Neneh Cherry Blank Project is her first solo album in 16 years – a collaboration with RocketNumberNine, produced by Four Tet, and featuring a guest appearance by Robyn. The 10-track album, recorded and mixed over a 5-day period will be out February 25th, 2014 on Smalltown Supersound. It follows 2012’s The Cherry Thing, a collaborative record with free jazz, noise collective The Thing, which featured new versions of songs by The Stooges, MF Doom, Ornette Coleman, amongst others.
While her energy and demeanor may not have changed since the days of Rip Rig + Panic, musically, Blank Project is a departure from anything Neneh has previously done, initially written as a means of working through personal tragedy. What stands out upon first listen is the album’s sparseness: loose drums and a few synthesizers are the only accompaniment to Neneh’s wildly poetic, sometimes-spoken, sometimes-screeching, soul-flooded and raw vocals. The space created by this minimal aesthetic leaves room for occasional pistes and flurries of rapid, yet throbbing and thunderous instrumentation.
Featuring combined elements of beat poetry, avant-electronica and beautiful vocal melodies, it’s a record that uses simple ideas to create something entirely original. And despite the personal struggles, Neneh was working through in writing this new material, the songs are far from introverted.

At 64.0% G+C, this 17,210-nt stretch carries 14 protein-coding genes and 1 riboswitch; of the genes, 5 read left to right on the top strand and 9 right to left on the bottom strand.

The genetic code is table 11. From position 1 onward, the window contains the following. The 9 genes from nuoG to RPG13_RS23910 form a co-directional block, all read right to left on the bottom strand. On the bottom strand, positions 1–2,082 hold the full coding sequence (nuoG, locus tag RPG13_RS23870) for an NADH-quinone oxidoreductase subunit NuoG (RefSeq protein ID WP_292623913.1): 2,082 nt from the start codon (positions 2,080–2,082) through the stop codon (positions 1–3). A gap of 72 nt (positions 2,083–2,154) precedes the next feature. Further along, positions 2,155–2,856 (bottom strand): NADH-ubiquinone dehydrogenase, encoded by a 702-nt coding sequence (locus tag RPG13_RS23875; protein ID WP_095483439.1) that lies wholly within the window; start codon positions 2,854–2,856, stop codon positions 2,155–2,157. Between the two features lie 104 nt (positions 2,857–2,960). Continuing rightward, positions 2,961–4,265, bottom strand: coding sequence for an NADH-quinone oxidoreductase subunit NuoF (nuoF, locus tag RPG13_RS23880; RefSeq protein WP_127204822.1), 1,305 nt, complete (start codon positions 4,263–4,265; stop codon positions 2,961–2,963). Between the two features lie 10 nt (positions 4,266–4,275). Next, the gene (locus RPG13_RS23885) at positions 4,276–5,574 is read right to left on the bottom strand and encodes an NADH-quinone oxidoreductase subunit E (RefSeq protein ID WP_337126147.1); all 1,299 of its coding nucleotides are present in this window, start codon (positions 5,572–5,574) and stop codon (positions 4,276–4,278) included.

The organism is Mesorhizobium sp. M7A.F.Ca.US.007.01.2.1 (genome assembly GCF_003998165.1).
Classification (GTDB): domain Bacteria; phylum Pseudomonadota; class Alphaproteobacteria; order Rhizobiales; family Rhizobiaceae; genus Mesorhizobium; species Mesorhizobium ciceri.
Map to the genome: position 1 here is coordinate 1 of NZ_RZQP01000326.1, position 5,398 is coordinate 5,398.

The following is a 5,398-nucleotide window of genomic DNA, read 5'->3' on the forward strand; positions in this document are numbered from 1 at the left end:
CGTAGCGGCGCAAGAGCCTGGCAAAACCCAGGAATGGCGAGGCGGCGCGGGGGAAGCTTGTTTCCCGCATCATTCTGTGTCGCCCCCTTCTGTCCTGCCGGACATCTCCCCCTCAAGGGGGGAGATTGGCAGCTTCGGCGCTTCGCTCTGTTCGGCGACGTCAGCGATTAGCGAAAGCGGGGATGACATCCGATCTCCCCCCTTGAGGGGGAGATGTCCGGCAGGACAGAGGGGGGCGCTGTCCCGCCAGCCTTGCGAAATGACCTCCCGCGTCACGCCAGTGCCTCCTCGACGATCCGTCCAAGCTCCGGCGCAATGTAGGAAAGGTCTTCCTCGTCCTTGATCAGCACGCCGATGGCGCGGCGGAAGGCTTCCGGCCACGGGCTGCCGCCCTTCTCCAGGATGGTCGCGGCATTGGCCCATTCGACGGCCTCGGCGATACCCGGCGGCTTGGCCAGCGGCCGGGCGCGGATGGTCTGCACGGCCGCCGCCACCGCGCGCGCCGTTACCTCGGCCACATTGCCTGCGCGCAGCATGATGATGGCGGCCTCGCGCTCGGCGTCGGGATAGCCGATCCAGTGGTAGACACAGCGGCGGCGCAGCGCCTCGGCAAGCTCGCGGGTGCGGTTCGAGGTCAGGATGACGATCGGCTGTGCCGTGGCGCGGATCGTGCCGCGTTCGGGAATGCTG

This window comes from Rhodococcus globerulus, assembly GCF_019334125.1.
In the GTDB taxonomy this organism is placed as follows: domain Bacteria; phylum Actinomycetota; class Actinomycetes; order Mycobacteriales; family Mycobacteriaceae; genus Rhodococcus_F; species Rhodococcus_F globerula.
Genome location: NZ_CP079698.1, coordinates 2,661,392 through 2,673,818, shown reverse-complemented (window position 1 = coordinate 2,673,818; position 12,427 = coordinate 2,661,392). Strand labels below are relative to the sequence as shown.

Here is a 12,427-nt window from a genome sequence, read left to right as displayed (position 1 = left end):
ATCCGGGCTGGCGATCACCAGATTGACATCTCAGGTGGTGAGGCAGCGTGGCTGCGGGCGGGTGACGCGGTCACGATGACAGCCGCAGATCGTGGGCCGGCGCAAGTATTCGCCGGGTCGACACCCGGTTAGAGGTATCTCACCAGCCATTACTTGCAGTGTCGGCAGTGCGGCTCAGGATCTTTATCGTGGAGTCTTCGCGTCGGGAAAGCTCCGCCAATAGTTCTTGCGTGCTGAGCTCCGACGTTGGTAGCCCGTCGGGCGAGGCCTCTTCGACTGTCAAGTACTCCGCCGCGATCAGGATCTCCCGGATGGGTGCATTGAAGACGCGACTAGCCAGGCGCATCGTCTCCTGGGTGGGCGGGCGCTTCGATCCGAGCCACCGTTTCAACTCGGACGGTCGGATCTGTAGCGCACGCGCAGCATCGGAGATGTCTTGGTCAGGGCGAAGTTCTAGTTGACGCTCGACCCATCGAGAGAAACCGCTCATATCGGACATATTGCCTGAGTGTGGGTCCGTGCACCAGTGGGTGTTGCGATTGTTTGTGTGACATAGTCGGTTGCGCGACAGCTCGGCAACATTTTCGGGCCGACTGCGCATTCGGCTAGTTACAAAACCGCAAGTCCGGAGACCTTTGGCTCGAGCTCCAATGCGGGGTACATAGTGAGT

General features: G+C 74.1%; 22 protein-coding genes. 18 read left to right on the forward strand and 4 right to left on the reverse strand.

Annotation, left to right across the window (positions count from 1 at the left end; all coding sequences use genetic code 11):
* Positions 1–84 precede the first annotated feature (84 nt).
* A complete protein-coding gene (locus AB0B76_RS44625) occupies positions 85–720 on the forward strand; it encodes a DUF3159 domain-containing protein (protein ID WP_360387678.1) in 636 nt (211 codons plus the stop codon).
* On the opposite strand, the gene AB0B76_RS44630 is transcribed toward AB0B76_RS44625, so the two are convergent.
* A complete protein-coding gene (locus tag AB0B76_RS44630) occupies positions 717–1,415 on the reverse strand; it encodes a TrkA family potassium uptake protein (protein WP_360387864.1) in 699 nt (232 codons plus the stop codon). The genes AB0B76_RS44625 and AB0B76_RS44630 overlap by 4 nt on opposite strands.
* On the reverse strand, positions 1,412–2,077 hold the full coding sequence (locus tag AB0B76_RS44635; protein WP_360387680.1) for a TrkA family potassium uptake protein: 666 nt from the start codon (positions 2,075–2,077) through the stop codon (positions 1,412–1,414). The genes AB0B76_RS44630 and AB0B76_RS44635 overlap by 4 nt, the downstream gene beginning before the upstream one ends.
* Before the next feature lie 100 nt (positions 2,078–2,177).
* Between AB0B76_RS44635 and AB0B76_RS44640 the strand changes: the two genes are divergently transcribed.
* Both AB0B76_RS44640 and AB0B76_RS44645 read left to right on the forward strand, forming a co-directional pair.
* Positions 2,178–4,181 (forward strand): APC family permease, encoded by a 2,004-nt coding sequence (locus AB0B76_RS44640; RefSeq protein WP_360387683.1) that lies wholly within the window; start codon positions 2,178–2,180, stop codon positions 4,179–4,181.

As many are aware, the stories from Neneh’s early years are astonishing. She spent her childhood living 50/50 between a loft in New York and in the South of Sweden with her mother and stepfather, the legendary jazz musician Don Cherry. She’s been lifted onto Miles Davis’ lap, Allen Ginsberg regularly passed through their home in an evening and as she got older, she could pop in on Arthur Russell, Talking Heads and The Modern Lovers who all lived in the same loft complex in Long Island City New York. At 14, she started taking trips to Harlem with Ari Up of the Slits at a time when few would venture so far uptown. Soon after, she left home and moved to London, and spent the next 20 years inside the crucial developments in British subculture.